Chael Sonnen Accepts Liver King’s ‘Wildly Insincere’ Apology: ‘I Think That’s Good Enough’

Chael Sonnen has opted to forgive the Liver King for deceiving his fans despite calling the apology 'wildly insincere'

Chael Sonnen
Courtesy of Chael Sonnen on YouTube / @liverking on Instagram

Chael Sonnen has chosen to forgive the Liver King.

The former three-time UFC title contender once again addressed the apology of Brian Johnson, better known by his wildly popular internet persona, the Liver King. After promoting his ancestral lifestyle as a path to obtaining peak physical conditioning, it was revealed in a leaked email that Liver King has a monthly steroid habit costing nearly $12,000 per month. Shortly after the reveal, Liver King delivered an apology, remaining in character throughout the process.

After some time to reflect on the situation and the apology delivered, Chael Sonnen has opted to forgive the Liver King. Speaking on his latest episode of ‘Beyond the Fight‘ on YouTube, Sonnen gave some insight on why people should ultimately accept the Liver King’s apology. 

“The jury has deliberated and the jury has come to a decision. Know what we’re going to do with the Liver King? We’re gonna accept his apology.”

“When he gave his apology, he did it in character. I’ve never seen that. Well, one exception. Saw it when I was a little boy and I’ll share that story with you. I’ve never seen somebody do it in character. If Al Pacino got in a jam somewhere, I just couldn’t imagine him going in front of the media and doing it as Tony Montana.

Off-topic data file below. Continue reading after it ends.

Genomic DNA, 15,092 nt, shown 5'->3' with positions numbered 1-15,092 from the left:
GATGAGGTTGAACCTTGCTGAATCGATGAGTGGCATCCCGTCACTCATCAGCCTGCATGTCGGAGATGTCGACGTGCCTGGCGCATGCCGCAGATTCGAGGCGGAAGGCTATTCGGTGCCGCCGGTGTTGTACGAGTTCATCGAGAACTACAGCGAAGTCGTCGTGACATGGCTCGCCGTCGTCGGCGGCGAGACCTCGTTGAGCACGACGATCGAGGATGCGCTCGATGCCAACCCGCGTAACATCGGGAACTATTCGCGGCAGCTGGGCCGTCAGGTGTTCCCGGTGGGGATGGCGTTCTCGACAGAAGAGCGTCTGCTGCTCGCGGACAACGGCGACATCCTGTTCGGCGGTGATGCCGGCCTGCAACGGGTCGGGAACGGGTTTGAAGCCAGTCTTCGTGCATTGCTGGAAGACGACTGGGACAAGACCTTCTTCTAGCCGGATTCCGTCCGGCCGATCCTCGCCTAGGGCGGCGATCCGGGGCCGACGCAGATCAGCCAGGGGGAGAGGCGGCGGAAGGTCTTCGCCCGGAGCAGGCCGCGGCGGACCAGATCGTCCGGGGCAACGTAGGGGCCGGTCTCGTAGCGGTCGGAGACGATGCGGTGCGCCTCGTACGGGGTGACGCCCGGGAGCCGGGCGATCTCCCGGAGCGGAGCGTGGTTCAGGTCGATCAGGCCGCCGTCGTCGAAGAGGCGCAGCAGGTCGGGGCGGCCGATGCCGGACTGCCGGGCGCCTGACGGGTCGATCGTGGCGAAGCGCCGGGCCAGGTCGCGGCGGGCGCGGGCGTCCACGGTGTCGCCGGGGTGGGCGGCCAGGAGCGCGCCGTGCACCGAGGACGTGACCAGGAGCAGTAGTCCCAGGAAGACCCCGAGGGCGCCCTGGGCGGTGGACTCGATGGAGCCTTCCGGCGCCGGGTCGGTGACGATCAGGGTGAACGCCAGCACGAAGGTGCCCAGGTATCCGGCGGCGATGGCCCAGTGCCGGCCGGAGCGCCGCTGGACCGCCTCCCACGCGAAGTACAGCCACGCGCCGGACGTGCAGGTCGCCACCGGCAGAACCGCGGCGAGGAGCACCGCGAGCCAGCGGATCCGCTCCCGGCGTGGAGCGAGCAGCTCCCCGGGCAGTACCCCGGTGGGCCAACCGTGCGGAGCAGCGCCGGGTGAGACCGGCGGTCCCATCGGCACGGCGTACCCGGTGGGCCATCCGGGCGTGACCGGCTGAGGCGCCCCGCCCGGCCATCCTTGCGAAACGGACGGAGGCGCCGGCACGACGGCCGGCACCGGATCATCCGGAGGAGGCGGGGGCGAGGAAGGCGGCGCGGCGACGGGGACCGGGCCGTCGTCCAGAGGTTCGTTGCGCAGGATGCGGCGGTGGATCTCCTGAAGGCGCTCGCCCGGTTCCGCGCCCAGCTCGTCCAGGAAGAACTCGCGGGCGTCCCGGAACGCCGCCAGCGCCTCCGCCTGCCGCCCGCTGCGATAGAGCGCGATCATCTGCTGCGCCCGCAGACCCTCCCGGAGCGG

“It just wouldn’t work that way. So when the Liver King gave the apology and he chose to do it without the shirt and he chose to do it with the voice I thought, ‘This is going to be interesting. I don’t know how this is going to go.” 

Though Sonnen believes that the apology was less than sincere, he is willing to give Liver King a pass based on the concept that the man behind Liver King, Brian Johnson, is simply playing a character. A character who made a mistake and attempted to make it right via a scripted apology, no different than something commonly seen in the world of professional wrestling. 

“For the most part, the apology was wildly insincere. Should we be mad at that? That’s a big question and I’m on the standpoint of no. No. This is a character. He attempted to come clean. He corrected some things. He held onto the brand and kayfabed in others. I think that’s good enough for a character right?”

“If he’s choosing to tell a fiction story, he’s a character. I think that he’s got that right.” 

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